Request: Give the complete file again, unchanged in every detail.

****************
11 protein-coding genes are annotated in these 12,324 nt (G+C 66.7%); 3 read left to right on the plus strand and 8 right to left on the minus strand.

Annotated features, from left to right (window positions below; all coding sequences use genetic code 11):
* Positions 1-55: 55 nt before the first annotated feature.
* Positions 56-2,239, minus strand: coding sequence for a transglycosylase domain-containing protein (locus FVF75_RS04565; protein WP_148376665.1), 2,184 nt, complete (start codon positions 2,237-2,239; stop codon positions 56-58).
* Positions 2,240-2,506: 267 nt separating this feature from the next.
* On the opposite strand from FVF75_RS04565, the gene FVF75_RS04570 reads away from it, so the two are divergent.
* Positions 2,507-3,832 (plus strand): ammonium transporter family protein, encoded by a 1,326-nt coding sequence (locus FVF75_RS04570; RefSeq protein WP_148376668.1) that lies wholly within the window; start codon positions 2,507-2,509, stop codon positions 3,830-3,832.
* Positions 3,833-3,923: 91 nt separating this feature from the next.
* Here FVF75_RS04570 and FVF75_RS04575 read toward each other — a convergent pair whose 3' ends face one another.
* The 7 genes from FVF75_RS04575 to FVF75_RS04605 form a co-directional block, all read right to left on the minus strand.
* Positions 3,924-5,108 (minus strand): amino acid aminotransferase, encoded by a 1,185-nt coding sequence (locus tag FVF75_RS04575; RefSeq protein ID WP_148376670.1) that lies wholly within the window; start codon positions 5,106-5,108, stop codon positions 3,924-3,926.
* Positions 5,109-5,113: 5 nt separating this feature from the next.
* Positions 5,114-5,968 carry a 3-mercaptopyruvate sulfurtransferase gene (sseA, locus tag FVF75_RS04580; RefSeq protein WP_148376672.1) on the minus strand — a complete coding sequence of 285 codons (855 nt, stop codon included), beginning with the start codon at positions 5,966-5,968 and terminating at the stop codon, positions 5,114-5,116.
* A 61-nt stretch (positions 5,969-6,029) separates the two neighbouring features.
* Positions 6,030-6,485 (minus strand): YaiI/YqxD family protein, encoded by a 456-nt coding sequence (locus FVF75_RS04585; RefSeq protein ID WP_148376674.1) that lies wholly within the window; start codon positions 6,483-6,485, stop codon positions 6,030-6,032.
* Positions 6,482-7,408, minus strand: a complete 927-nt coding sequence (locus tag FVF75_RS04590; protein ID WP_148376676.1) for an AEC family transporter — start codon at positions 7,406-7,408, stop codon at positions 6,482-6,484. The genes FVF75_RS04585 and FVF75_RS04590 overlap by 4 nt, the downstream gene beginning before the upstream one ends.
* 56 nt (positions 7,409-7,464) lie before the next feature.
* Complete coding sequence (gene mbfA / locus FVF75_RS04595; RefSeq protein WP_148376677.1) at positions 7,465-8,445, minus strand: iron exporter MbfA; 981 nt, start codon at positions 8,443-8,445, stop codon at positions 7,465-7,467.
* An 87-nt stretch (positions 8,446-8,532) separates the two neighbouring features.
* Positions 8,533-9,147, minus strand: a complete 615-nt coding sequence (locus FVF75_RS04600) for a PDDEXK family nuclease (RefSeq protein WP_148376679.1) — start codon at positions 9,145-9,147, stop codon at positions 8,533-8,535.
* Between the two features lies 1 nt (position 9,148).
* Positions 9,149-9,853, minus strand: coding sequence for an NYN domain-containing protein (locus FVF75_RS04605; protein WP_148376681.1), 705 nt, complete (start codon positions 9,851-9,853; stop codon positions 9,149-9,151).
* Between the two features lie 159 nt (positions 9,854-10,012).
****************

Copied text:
11 protein-coding genes are annotated in these 12,324 nt (G+C 66.7%); 3 read left to right on the plus strand and 8 right to left on the minus strand.

Annotated features, from left to right (window positions below; all coding sequences use genetic code 11):
* Positions 1-55: 55 nt before the first annotated feature.
* Positions 56-2,239, minus strand: coding sequence for a transglycosylase domain-containing protein (locus FVF75_RS04565; protein WP_148376665.1), 2,184 nt, complete (start codon positions 2,237-2,239; stop codon positions 56-58).
* Positions 2,240-2,506: 267 nt separating this feature from the next.
* On the opposite strand from FVF75_RS04565, the gene FVF75_RS04570 reads away from it, so the two are divergent.
* Positions 2,507-3,832 (plus strand): ammonium transporter family protein, encoded by a 1,326-nt coding sequence (locus FVF75_RS04570; RefSeq protein WP_148376668.1) that lies wholly within the window; start codon positions 2,507-2,509, stop codon positions 3,830-3,832.
* Positions 3,833-3,923: 91 nt separating this feature from the next.
* Here FVF75_RS04570 and FVF75_RS04575 read toward each other — a convergent pair whose 3' ends face one another.
* The 7 genes from FVF75_RS04575 to FVF75_RS04605 form a co-directional block, all read right to left on the minus strand.
* Positions 3,924-5,108 (minus strand): amino acid aminotransferase, encoded by a 1,185-nt coding sequence (locus tag FVF75_RS04575; RefSeq protein ID WP_148376670.1) that lies wholly within the window; start codon positions 5,106-5,108, stop codon positions 3,924-3,926.
* Positions 5,109-5,113: 5 nt separating this feature from the next.
* Positions 5,114-5,968 carry a 3-mercaptopyruvate sulfurtransferase gene (sseA, locus tag FVF75_RS04580; RefSeq protein WP_148376672.1) on the minus strand — a complete coding sequence of 285 codons (855 nt, stop codon included), beginning with the start codon at positions 5,966-5,968 and terminating at the stop codon, positions 5,114-5,116.
* A 61-nt stretch (positions 5,969-6,029) separates the two neighbouring features.
* Positions 6,030-6,485 (minus strand): YaiI/YqxD family protein, encoded by a 456-nt coding sequence (locus FVF75_RS04585; RefSeq protein ID WP_148376674.1) that lies wholly within the window; start codon positions 6,483-6,485, stop codon positions 6,030-6,032.
* Positions 6,482-7,408, minus strand: a complete 927-nt coding sequence (locus tag FVF75_RS04590; protein ID WP_148376676.1) for an AEC family transporter — start codon at positions 7,406-7,408, stop codon at positions 6,482-6,484. The genes FVF75_RS04585 and FVF75_RS04590 overlap by 4 nt, the downstream gene beginning before the upstream one ends.
* 56 nt (positions 7,409-7,464) lie before the next feature.
* Complete coding sequence (gene mbfA / locus FVF75_RS04595; RefSeq protein WP_148376677.1) at positions 7,465-8,445, minus strand: iron exporter MbfA; 981 nt, start codon at positions 8,443-8,445, stop codon at positions 7,465-7,467.
* An 87-nt stretch (positions 8,446-8,532) separates the two neighbouring features.
* Positions 8,533-9,147, minus strand: a complete 615-nt coding sequence (locus FVF75_RS04600) for a PDDEXK family nuclease (RefSeq protein WP_148376679.1) — start codon at positions 9,145-9,147, stop codon at positions 8,533-8,535.
* Between the two features lies 1 nt (position 9,148).
* Positions 9,149-9,853, minus strand: coding sequence for an NYN domain-containing protein (locus FVF75_RS04605; protein WP_148376681.1), 705 nt, complete (start codon positions 9,851-9,853; stop codon positions 9,149-9,151).
* Between the two features lie 159 nt (positions 9,854-10,012).